Rock Picks

No one pous better than Redd Kross, Friday. (Photo by John Scarpetti)


at El Rey Theatre; TWO TON BOA, 31 KNOTS at Alex’s Bar; KY-MANI MARLEY at the Canyon; SPINDRIFT, MOON UPSTAIRS, CROOKED COWBOY at the Echo; EVANESCENCE at Key Club; KIND HEARTS & CORONETS at Knitting Factory; NINJA ACADEMY at Mr. T’s Bowl; JETLINER at the Roxy; CHARLIE WADHAMS at Tangier.

{mosimage}FRIDAY, MARCH 9

Redd Kross, The Donnas, Channel 3, The Nymphs
at Henry Fonda Theater

Rodney Bingenheimer might not be slickest or most articulate DJ — and his take on affirmative action seems to be that he’ll play songs by female artists if they happen to be young and cute — but there’s no denying the tremendous impact he’s had on the local music scene. He was the first L.A. disc jockey to give serious airtime to the Ramones, the Sex Pistols, Van Halen and Blondie, as well as early SoCal punks like X, the Germs, the Crowd, the Avengers, Rik L. Rik and the Alley Cats (if not the Angry Samoans, who were banned from KROQ after releasing the sacrilegious anti-Rodney rant “Get Off the Air”). While his musical taste has gotten more mainstream in recent years, his Rodney on the Roq program remains one of the few non-playlist-infested oases on commercial radio this side of Jonesy’s Jukebox. The colorfully over-the-top power-pop revisionists Redd Kross are the perfect band to honor Bingenheimer, paired with their less-clever all-femme equivalents, the Donnas (who come off like the after-school-special version of the Runaways), and contrasted by the still-chilling punk fury of Channel 3 (especially the unforgettable “Manzanar”) and singer Inger Lorre’s latest comeback with the Nymphs. (Falling James)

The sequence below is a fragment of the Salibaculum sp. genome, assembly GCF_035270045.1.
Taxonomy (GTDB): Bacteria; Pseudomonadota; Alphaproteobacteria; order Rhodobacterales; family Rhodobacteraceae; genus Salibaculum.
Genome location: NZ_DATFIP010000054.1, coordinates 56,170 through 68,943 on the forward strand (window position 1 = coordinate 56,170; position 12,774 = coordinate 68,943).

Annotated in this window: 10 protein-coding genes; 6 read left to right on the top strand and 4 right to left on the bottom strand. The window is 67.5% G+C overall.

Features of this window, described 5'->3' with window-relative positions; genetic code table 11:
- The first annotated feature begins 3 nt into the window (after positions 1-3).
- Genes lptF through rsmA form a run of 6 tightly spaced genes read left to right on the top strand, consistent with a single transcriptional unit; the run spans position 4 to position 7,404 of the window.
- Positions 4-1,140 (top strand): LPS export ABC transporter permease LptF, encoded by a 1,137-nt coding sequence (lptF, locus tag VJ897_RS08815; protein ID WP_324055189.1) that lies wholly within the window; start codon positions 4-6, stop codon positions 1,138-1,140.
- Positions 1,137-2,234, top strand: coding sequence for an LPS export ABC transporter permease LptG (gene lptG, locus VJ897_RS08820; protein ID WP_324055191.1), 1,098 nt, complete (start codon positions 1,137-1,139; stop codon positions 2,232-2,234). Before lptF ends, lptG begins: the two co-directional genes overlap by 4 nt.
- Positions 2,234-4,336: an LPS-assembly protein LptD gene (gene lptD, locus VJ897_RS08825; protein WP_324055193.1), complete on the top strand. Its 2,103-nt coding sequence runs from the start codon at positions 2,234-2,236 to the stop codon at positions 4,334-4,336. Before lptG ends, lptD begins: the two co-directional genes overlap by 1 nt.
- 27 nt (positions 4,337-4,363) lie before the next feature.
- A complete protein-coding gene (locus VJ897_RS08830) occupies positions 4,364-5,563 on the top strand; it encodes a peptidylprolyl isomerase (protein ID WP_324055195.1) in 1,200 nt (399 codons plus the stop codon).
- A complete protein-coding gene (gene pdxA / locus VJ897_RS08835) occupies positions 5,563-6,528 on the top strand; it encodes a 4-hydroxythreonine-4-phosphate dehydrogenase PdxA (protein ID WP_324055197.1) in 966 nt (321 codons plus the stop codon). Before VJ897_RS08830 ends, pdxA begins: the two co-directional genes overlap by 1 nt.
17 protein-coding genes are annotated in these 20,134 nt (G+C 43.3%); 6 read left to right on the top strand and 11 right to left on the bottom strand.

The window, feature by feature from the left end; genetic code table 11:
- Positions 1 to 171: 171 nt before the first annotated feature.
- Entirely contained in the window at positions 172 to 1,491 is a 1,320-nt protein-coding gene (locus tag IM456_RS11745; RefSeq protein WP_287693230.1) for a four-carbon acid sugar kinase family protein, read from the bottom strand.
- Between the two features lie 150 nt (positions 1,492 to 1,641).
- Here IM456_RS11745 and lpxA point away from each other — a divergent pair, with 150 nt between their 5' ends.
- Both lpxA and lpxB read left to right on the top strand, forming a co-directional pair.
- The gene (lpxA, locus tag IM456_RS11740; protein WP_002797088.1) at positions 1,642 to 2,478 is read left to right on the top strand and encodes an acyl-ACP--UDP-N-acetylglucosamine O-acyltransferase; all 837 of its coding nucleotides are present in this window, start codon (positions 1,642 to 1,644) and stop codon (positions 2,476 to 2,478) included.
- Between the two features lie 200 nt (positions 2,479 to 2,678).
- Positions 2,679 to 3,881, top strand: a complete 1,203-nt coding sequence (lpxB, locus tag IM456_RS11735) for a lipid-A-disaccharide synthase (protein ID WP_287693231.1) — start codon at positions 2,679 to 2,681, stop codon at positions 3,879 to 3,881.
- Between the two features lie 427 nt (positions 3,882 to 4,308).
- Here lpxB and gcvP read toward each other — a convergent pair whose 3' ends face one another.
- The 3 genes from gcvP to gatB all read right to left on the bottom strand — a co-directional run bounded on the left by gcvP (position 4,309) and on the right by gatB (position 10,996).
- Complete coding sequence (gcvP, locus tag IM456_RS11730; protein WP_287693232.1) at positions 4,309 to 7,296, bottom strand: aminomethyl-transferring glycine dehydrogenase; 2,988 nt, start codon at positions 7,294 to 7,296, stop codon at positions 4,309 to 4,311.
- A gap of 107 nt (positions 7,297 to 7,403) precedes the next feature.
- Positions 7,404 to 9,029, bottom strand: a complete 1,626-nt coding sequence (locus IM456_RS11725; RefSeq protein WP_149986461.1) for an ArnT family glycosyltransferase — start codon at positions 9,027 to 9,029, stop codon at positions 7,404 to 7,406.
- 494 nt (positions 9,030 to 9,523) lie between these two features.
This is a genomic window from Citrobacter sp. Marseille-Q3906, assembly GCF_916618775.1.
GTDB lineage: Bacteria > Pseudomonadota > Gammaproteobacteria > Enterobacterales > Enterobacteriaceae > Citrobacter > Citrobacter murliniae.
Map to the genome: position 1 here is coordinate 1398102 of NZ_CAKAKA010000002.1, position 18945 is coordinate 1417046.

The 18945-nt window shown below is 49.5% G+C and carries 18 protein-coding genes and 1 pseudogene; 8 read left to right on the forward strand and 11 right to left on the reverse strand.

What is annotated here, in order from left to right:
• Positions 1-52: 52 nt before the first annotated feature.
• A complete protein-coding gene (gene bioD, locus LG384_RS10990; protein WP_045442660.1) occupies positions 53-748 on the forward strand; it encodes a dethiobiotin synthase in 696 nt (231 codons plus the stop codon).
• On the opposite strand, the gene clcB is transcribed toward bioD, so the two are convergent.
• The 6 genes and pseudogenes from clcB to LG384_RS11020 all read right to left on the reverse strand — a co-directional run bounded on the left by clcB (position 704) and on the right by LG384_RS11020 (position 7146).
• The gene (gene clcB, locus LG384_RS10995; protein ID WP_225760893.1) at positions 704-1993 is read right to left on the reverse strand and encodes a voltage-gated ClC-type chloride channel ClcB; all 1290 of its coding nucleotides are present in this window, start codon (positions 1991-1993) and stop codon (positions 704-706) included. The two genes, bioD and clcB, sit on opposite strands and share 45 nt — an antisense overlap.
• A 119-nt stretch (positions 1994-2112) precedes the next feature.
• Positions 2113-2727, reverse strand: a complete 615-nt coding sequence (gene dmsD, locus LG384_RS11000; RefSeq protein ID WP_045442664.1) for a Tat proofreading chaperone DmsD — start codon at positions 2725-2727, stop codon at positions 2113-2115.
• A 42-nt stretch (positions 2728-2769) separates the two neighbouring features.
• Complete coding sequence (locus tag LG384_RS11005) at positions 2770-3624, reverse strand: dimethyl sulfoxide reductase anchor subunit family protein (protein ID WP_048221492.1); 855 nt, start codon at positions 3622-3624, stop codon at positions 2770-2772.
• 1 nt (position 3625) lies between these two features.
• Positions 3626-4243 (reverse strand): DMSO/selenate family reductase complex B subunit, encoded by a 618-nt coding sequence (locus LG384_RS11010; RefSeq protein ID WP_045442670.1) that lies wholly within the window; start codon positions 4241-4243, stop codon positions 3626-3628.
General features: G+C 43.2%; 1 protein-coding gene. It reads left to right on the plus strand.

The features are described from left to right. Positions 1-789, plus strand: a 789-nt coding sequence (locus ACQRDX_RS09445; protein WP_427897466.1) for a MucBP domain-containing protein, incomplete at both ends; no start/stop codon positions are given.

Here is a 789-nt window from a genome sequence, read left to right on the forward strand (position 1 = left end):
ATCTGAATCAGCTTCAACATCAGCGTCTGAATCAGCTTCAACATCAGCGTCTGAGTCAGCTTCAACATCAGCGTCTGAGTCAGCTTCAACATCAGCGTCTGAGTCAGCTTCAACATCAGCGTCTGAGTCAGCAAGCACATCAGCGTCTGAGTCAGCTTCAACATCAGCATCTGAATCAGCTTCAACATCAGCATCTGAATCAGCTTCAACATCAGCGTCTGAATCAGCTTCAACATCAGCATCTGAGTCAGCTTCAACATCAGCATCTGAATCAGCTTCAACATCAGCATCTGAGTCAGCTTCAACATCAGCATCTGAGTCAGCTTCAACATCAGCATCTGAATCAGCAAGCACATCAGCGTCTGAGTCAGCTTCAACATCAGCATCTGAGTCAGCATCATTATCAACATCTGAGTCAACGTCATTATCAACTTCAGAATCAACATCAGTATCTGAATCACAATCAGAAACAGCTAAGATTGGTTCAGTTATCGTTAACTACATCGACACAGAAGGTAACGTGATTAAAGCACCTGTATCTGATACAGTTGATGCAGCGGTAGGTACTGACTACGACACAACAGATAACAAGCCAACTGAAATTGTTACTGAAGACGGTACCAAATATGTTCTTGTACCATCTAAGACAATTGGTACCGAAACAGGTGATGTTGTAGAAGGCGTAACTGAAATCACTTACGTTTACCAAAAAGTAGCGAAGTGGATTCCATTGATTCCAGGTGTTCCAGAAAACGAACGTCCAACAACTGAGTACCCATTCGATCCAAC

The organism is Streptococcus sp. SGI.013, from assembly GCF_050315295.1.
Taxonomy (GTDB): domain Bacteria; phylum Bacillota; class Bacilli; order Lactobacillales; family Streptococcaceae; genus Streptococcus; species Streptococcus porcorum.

Razorlight, Mohair at El Rey Theatre

Razorlight front man Johnny Borrell inherited his bravado from Britpop braggarts like Liam Gallagher of Oasis, but on last year’s Razorlight, the London quartet’s vastly superior follow-up to their 2004 debut, Borrell cribs his tune sense from an unlikelier source: post-punk blue-eyed-soul stuff by formal-wear enthusiasts such as Joe Jackson and Elvis Costello. Though Borrell and his bandmates are huge stars in the U.K., the self-titled disc met widespread indifference here in the States, a situation the group’s current round of American live dates might remedy — provided Borrell can keep his well-documented ego in check. Openers (and fellow Brits) Mohair released an album here last year called Small Talk that wasn’t small at all: Despite their decidedly unfabulous name, Mohair tend to the flamboyant, larger-than-life glam-pop tradition familiar to fans of Queen and Jellyfish. (Mikael Wood)

{mosimage}The Nice Boys at the Echo

The Nice Boys are a blast from the past — the glammy pop-rock ’70s, when Slade, Sweet and the young Cheap Trick were blitzing the ballrooms. This Portland, Oregon, outfit combine Anglicized vocals, retro riffage and cowbell-topped drumbeats to bring their glorious vintage sound to life. Nice Boys front man Terry Six was the sole survivor of the tragic van crash that killed the rest of his band the Exploding Hearts back in ’03. For his new group, he turned to what makes rock & roll fun: girls, guitars and, to borrow their CD’s leadoff title track, “Teenage Nights.” While their self-titled debut disc’s groovy ’70s artwork suggests period fetishism, the band don’t ape their influences. Their exuberant music — like the foot-stompin’ “Dugong Along” and the driving “Southern Streets” — extols the timeless virtues of simple, big-beat rock & roll. (Michael Berick)

Fiona Apple at Largo